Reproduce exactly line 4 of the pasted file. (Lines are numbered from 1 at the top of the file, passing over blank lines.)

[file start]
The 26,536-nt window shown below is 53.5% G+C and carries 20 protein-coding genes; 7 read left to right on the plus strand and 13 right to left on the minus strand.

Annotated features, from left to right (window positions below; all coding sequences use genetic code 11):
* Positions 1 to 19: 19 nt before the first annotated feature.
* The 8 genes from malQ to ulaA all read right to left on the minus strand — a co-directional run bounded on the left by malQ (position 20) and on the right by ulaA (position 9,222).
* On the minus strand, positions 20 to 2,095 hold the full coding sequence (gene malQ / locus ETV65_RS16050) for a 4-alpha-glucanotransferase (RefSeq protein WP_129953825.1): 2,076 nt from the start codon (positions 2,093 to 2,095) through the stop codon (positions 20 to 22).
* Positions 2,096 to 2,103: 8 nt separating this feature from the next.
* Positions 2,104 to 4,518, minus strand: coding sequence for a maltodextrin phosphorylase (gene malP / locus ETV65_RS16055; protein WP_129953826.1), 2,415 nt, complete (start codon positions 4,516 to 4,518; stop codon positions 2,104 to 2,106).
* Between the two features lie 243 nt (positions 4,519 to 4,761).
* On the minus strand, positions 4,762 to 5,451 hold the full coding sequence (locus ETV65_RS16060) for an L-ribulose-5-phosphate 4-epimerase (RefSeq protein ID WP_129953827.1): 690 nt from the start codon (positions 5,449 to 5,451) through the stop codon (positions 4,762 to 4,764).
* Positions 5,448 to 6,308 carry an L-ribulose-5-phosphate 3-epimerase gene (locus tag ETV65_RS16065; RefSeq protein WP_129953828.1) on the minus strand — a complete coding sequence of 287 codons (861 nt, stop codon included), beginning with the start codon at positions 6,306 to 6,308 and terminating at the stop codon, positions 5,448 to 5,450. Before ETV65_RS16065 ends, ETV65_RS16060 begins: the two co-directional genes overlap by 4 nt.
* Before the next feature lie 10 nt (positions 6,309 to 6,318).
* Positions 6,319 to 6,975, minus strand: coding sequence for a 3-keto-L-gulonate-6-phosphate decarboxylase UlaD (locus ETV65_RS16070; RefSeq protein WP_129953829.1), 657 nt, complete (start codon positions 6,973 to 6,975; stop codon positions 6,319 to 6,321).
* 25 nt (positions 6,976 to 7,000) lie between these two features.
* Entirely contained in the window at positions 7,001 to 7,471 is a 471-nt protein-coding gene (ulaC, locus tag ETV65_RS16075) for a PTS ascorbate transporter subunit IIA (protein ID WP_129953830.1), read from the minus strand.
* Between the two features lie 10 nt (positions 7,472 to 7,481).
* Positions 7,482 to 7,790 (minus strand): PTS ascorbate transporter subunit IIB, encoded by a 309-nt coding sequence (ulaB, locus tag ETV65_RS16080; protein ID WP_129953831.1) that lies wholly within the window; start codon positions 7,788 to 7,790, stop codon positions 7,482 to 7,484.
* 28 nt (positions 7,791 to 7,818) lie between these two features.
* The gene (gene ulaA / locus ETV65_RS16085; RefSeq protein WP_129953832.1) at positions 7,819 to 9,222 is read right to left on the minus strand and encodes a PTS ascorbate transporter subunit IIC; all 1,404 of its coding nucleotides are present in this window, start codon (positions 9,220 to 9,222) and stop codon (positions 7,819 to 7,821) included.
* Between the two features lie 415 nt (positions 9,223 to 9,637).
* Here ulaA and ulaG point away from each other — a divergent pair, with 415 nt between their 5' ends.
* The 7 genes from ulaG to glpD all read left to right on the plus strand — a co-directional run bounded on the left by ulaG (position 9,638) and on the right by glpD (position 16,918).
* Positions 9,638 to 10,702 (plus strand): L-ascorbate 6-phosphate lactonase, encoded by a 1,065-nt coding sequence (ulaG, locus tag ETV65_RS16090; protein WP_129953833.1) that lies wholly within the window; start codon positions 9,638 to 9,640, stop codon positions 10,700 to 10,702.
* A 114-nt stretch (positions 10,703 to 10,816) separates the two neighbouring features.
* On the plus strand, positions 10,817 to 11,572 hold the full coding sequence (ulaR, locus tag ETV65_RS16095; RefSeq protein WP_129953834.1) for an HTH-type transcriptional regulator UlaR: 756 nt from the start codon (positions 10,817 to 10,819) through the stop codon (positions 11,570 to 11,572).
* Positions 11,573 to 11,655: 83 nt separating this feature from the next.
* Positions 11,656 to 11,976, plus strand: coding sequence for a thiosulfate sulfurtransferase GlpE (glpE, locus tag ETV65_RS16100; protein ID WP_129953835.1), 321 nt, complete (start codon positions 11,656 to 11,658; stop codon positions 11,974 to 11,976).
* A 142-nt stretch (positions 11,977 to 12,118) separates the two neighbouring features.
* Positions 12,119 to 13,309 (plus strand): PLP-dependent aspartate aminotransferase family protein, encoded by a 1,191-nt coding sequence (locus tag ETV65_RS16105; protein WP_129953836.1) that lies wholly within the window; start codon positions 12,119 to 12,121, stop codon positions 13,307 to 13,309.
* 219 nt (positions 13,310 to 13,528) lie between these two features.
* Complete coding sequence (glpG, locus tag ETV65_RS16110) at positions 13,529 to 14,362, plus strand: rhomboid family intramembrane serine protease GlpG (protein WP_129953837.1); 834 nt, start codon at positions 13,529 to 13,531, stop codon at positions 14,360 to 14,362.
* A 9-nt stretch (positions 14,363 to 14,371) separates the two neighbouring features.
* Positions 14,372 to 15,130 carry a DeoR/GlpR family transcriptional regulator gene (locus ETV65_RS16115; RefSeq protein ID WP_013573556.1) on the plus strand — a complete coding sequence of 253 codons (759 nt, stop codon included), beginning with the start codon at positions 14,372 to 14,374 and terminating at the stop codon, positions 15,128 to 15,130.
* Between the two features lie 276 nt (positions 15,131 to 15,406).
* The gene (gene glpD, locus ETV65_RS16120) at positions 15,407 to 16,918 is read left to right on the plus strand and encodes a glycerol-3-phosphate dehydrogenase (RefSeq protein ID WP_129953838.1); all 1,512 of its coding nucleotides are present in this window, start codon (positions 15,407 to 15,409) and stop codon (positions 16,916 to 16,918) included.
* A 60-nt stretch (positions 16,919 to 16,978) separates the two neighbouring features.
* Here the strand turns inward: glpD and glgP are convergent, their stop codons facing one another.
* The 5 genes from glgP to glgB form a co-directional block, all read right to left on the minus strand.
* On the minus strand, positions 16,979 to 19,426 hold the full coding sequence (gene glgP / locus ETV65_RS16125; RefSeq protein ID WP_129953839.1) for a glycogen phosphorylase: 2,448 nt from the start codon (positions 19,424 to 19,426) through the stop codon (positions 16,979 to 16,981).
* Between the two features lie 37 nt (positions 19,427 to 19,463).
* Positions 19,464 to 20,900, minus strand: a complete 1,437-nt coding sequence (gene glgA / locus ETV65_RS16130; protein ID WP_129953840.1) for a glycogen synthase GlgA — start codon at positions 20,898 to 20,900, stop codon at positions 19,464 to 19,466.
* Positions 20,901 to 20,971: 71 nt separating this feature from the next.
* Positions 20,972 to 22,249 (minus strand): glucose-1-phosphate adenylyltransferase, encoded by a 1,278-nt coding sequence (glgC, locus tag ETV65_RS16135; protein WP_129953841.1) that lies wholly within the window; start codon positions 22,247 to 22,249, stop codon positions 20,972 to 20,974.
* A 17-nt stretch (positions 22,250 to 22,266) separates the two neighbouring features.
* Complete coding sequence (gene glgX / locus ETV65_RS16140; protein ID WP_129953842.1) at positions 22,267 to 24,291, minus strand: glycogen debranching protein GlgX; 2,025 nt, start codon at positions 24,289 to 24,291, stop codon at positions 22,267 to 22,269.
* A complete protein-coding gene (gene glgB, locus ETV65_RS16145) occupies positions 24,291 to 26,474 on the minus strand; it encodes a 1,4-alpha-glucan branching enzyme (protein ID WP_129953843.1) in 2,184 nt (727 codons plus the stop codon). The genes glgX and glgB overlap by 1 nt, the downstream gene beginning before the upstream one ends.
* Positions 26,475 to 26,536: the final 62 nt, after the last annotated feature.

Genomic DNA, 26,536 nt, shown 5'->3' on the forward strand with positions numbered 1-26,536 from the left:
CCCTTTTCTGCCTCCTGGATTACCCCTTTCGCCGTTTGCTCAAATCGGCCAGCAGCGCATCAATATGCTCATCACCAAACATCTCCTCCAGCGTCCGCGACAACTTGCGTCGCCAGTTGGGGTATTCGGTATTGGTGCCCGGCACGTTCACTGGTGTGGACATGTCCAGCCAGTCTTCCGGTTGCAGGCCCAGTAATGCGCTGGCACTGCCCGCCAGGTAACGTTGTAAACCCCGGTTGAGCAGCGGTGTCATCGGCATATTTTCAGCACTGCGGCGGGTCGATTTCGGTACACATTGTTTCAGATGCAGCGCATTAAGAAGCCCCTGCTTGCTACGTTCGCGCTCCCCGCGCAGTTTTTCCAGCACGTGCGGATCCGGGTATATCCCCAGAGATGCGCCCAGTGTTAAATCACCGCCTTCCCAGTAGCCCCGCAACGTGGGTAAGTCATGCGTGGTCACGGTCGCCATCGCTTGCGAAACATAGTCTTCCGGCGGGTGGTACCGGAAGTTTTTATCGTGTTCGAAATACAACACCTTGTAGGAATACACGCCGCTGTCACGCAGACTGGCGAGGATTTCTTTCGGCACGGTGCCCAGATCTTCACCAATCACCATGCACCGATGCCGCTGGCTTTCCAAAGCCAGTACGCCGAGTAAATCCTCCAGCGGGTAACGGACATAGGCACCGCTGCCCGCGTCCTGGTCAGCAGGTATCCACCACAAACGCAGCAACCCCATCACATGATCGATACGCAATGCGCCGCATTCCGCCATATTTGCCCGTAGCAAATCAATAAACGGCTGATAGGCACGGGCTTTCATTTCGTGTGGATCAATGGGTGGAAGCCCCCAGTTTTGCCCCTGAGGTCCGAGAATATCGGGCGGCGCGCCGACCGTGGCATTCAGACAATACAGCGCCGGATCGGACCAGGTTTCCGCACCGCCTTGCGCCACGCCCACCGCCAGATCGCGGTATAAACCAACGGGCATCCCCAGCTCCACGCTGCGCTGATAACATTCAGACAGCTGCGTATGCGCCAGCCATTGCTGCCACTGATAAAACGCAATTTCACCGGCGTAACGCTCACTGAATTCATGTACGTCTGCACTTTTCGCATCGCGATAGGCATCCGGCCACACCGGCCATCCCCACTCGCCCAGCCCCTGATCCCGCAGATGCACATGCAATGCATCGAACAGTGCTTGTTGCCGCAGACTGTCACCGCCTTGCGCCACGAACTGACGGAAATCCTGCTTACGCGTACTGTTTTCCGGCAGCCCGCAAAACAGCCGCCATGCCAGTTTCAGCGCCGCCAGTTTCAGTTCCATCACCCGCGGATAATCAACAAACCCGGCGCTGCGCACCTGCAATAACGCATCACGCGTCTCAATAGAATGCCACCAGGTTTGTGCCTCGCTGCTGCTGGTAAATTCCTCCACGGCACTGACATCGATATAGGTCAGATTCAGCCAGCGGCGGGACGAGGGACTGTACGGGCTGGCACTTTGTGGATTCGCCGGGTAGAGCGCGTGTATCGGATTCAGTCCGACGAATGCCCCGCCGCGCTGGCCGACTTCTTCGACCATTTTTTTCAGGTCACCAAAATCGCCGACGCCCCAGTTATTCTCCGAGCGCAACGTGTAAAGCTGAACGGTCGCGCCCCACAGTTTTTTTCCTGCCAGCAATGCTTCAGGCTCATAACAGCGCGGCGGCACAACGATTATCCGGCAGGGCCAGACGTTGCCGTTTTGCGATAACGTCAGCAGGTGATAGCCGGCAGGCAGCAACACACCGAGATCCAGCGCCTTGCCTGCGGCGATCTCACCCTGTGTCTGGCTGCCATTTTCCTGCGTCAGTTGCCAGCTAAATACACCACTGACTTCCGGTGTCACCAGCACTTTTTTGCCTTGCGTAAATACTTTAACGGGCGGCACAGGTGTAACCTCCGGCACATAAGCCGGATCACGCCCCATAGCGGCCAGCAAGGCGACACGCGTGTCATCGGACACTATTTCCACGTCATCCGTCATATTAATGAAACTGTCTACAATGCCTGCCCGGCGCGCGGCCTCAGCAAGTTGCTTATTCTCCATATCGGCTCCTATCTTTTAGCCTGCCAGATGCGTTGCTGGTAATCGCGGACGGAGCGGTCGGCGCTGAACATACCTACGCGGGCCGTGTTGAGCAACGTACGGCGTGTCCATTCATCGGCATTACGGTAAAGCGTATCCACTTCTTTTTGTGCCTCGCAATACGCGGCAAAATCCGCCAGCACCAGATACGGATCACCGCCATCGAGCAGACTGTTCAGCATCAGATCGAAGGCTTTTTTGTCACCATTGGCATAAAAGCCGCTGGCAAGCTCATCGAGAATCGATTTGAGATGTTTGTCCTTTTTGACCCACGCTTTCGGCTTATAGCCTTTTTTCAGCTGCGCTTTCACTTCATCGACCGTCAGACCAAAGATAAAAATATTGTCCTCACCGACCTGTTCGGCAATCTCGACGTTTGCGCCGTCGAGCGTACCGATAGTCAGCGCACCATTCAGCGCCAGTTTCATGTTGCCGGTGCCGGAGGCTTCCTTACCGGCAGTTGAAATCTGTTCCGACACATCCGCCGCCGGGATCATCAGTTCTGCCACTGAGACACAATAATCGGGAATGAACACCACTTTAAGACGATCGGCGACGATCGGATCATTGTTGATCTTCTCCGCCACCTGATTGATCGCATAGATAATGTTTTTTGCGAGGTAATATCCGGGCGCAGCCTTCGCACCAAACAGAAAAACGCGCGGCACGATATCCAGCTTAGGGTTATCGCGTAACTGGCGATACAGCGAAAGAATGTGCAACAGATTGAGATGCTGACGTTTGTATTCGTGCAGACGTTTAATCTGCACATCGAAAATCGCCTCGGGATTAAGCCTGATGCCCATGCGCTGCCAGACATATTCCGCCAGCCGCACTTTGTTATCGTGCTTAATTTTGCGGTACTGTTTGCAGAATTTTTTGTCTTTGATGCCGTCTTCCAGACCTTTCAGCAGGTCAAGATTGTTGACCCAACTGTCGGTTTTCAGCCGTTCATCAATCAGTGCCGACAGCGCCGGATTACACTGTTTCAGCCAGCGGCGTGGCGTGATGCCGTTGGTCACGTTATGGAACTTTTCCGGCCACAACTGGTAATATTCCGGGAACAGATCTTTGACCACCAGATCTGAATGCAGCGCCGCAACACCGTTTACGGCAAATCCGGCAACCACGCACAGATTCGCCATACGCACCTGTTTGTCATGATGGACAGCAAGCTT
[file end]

* The 8 genes from malQ to ulaA all read right to left on the minus strand — a co-directional run bounded on the left by malQ (position 20) and on the right by ulaA (position 9,222).